International cooperation and relationships are key to the success of almost any space endeavour. In a globalised world, space technologies and services are increasingly being used to support international efforts to tackle global issues such as climate change, and can see longstanding relationships reap mutual benefits.
The Australian Government engages internationally in many ways. Below are the key space-related cooperation mechanisms.
Treaties and Agreements
The Australian Government is a party to the major United Nations space-related treaties, including the 1967 Outer Space Treaty.
Bilateral cooperative arrangements have been in place with many countries for up to fifty years, and often involve the provision or sharing of ground facilities, for example with the National Aeronautics and Space Administration (NASA) and the European Space Agency, and the wider international astronomy community.
Multinational Agreements also allow Australia to obtain data from the Aqua and Terra satellites to provide near-real-time information on the location of active fires at a national level through the Sentinel Hotspots system.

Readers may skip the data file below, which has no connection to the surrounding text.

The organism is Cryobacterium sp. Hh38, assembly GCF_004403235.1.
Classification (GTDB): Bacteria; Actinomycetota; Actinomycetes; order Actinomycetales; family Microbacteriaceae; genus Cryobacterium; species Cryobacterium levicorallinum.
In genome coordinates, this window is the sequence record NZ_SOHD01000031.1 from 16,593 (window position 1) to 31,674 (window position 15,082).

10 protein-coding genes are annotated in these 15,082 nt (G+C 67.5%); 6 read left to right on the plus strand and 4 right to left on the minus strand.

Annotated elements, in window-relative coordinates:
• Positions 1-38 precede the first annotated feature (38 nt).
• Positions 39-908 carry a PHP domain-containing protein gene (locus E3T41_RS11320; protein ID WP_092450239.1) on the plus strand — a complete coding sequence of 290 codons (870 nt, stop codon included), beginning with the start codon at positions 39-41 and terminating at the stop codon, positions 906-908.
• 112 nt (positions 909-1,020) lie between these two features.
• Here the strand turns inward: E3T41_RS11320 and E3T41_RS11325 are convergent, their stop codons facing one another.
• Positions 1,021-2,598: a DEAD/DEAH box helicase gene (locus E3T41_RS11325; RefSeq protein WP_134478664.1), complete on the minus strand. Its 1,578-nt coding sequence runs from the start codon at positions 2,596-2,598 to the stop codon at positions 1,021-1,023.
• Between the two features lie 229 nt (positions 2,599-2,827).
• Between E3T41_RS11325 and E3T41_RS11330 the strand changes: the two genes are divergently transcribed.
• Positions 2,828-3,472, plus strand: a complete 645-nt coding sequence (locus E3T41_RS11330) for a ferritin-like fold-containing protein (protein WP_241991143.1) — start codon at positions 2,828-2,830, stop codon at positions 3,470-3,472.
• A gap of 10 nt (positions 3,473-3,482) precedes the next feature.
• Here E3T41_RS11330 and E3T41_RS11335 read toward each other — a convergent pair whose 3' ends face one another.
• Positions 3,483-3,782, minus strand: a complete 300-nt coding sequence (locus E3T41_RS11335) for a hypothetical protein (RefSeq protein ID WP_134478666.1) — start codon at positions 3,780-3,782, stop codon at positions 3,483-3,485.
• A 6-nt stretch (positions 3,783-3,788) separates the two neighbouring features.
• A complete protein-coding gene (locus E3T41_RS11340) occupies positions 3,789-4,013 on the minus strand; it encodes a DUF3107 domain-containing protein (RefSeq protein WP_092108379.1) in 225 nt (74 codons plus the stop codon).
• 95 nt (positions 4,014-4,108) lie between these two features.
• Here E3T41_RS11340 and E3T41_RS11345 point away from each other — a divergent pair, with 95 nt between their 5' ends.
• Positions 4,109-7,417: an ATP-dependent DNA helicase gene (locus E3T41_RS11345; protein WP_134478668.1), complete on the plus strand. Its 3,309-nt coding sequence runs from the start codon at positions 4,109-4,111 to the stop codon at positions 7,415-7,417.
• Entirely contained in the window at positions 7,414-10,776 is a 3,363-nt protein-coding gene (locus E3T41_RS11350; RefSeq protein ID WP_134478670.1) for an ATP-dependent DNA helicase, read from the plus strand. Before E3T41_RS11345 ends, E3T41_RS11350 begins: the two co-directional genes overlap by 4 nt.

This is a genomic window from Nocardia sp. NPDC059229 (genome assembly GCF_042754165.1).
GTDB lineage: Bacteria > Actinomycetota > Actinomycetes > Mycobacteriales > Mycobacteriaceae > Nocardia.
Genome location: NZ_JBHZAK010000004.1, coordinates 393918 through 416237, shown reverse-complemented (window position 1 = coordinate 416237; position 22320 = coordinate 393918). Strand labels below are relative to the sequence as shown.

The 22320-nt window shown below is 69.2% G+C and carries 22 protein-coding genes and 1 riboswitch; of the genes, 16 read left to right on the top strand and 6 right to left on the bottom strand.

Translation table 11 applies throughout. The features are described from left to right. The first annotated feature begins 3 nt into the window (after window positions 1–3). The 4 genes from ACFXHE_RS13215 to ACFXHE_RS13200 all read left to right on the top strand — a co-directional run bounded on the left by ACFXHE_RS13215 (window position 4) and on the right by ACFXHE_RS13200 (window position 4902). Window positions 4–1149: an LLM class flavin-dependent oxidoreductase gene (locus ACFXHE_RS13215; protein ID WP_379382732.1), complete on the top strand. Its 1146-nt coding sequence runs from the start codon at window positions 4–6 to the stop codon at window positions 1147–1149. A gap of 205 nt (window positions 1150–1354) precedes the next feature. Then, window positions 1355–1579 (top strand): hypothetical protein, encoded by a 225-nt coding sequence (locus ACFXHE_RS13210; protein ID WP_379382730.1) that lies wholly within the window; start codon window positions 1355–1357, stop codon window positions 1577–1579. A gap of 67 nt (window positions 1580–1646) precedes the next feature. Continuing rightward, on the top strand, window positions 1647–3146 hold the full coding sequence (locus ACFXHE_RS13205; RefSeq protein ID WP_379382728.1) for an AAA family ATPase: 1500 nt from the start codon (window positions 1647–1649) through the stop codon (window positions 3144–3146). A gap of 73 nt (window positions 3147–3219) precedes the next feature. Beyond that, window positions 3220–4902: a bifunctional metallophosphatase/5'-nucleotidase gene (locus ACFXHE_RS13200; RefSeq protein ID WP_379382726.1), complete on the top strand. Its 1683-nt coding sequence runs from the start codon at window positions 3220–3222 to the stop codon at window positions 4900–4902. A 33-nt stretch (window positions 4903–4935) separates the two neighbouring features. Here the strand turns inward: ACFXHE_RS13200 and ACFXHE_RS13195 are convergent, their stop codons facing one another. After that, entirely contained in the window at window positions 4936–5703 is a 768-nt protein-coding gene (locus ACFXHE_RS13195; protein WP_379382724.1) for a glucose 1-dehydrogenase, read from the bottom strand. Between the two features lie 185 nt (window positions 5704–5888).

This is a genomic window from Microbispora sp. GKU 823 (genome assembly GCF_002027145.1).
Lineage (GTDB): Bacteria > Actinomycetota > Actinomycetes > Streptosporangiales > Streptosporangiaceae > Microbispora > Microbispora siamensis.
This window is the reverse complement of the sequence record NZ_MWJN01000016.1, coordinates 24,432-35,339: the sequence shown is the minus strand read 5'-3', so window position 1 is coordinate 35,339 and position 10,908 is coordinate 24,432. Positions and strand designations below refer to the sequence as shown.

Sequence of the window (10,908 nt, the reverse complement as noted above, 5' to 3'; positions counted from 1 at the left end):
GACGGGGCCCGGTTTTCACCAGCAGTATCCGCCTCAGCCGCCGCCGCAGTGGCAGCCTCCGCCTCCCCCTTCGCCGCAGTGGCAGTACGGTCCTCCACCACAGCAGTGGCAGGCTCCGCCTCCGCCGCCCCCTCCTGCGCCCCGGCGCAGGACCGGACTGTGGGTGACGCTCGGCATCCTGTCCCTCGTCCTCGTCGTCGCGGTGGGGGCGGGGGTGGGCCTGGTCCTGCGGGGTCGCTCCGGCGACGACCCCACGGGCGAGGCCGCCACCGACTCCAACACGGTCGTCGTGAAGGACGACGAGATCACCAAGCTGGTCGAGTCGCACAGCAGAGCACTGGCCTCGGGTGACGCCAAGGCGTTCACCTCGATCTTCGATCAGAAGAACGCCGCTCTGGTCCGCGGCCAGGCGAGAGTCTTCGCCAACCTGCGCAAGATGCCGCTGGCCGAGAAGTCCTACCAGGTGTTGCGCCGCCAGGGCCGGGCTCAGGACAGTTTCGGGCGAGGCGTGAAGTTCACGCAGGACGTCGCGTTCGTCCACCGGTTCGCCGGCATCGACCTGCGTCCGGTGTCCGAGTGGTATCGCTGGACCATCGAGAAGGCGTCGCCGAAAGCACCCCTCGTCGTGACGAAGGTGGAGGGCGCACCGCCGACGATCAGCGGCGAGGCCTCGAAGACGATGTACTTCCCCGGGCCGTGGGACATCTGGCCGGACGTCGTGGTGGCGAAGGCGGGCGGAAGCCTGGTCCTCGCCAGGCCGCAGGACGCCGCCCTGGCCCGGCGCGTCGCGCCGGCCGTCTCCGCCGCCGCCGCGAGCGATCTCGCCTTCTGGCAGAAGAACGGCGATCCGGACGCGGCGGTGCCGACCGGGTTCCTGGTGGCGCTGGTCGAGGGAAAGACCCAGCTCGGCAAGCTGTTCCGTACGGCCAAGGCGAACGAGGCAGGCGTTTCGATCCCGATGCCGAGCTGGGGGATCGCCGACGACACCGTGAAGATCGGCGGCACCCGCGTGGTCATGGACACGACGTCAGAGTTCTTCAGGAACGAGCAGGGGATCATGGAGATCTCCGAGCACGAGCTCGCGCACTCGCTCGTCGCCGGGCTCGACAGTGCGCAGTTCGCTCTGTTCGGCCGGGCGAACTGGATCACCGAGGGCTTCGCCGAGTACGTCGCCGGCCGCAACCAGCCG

For more information on Australia's international agreements, please visit our Treaties and Agreements page.
The Australian Government engages in multilateral fora including the United Nations Committee on Peaceful Uses of Outer Space, and also observes international arrangements, for example, through the United Nations Space Conventions, Missile Technology Control Regime.
19th Asia-Pacific Regional Space Agency Forum
The 19th Asia-Pacific Regional Space Agency Forum will be held in Kuala Lumpur, Malaysia from 11- 14 December 2012. This forum shared information and ideas on space collaboration within the Asia-Pacific Region.
Australian Space Research Program
The Australian Space Research Program (ASRP) aims to develop Australia's niche space capabilities by supporting space-related research, innovation and skills in areas of national significance or excellent.
International collaboration is strongly encouraged. The majority of projects approved to date include international participants including research institutions, industry and government space agencies. It is hoped that the relationships developed through ASRP grant projects will lead to ongoing international collaboration and partnerships.
In the very late evening of Sunday 13 June 2010, Australia played an integral part in a major space exploration project, with the successful and safe return of the Japanese spacecraft, Hayabusa, to Earth after a seven year journey.
If you have a domestic or international query about Australian Government space activities, please contact the Space Policy Unit.